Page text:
Report from the Legislature – March 27, 2013

Everyone has a role to play when it comes to potential flooding this spring, and that includes our government.   To that end, Premier Brad Wall has appointed a special cabinet committee to oversee the province’s preparations and response to potential spring flooding.  In addition, we have designated $182 million in the Growth and Financial Security Fund to cover potential costs.   Several ministries have already committed resources to flood preparation.   For example, Ministry of Government Relations and the Water Security Agency have been holding meetings in at-risk regions.   At those meetings, they are providing information and advice on what to do to prevent and respond to flooding.   Water levels at the Rafferty and Alameda reservoirs continue to be lowered.   And the Ministry of Highways is taking stock to ensure there are enough road building materials, culverts and bridge replacement components and machinery, culvert steamers and trailers filled with all the necessary equipment.   Municipalities that need help can contact the Ministry of Government Relations to get flood supplies, equipment and assistance.   Emergency supplies and equipment available include:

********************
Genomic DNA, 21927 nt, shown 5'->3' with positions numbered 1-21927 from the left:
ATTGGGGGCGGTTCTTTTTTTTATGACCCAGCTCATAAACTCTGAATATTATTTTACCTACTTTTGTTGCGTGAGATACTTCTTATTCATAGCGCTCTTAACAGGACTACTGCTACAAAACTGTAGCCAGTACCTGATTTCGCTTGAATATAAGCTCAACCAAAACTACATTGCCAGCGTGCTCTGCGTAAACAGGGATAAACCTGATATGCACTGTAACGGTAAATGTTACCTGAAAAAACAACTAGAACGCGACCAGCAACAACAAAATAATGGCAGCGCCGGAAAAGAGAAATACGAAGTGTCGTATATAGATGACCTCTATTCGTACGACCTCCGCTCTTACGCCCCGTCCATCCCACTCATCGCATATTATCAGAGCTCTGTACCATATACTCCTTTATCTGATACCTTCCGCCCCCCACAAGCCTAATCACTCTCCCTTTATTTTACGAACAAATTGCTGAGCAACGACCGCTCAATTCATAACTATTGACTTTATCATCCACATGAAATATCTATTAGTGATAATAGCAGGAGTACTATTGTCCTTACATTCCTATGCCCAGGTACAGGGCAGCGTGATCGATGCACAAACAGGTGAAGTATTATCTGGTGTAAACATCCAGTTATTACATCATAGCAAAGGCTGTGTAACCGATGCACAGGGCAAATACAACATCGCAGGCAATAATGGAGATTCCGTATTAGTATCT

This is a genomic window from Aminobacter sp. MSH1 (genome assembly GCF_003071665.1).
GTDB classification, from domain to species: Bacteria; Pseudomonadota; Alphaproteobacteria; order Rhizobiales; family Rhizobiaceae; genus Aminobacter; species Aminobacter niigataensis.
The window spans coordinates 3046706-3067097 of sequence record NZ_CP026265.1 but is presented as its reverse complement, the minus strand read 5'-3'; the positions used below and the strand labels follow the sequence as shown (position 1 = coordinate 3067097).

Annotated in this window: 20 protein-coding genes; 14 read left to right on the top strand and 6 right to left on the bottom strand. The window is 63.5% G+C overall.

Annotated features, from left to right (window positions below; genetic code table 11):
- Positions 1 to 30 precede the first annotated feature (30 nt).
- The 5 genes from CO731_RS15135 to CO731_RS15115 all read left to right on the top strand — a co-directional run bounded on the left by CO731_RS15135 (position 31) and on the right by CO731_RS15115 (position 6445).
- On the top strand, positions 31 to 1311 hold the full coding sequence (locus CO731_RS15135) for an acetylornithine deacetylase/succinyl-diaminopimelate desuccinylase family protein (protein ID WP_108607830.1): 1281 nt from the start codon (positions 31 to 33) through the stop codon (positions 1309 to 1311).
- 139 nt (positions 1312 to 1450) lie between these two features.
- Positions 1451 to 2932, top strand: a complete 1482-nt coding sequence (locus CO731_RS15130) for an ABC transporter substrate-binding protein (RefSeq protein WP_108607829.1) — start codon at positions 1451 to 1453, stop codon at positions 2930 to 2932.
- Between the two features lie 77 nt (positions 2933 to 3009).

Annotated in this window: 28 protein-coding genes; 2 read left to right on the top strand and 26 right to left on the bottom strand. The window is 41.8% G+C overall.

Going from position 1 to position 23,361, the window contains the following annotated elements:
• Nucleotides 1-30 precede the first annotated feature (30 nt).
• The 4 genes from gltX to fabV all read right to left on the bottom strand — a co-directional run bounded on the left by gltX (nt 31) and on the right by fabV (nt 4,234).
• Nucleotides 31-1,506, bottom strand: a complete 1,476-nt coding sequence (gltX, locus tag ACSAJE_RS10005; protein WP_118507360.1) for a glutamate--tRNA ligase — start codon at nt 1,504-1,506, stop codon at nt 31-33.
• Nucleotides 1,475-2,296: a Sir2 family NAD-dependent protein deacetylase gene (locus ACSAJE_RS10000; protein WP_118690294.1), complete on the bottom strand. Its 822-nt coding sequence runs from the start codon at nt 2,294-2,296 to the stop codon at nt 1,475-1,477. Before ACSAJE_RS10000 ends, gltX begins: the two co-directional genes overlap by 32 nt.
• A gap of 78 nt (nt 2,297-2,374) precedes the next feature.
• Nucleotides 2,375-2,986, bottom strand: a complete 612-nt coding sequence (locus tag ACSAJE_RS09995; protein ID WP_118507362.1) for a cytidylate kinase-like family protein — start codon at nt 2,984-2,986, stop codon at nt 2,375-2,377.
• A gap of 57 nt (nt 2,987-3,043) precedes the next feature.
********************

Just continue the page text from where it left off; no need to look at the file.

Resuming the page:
• Sandbags;
  • Sandbag machines;
  • Pumps;
  • Hoses; and
  • Barrier systems.

Information on how to keep you and your family safe, in addition to local contacts and information about flood preparedness, is available on-line at

On March 20, 2013, our government announced its sixth consecutive balanced budget.   Overall, reaction to the “Balanced Growth” 2013-14 budget has been positive.  From praise for being the only balanced budget in Canada to kudos from municipalities on revenue sharing and the sincere thanks from the group that was the driving force behind the province’s first transition home in 25 years, our government is humbled and honoured that this year’s budget reflects the priorities of Saskatchewan people.   Through controlled spending that improves quality of life, invests in infrastructure and supports our growing economy, we will keep the Saskatchewan Advantage.

Not surprisingly, one of the groups that just doesn’t seem to get it is the Official Opposition.   This year’s budget introduces a new uranium royalty structure that will attract new investment in mines and increase jobs for First Nations in the north.   But the NDP refuse to say whether they support this important initiative.  New opposition leader Cam Broten was asked several times whether he supports these changes and the new opportunities they create, but he refused to take a position.   Northern leaders, though, know where they stand.   The Mayor of Pinehouse supports the changes to the uranium royalty structure.   The CEO of the Athabasca Basin Authority says the changes will lead to new mines and expansions.   And the owner of Northern Resource Trucking, which is 70 per cent aboriginal owned, said the changes are just what his industry needs.   They mean more jobs, more training and infrastructure – what the north needs.   The only person that doesn’t seem to get that is the NDP’s new leader.­­­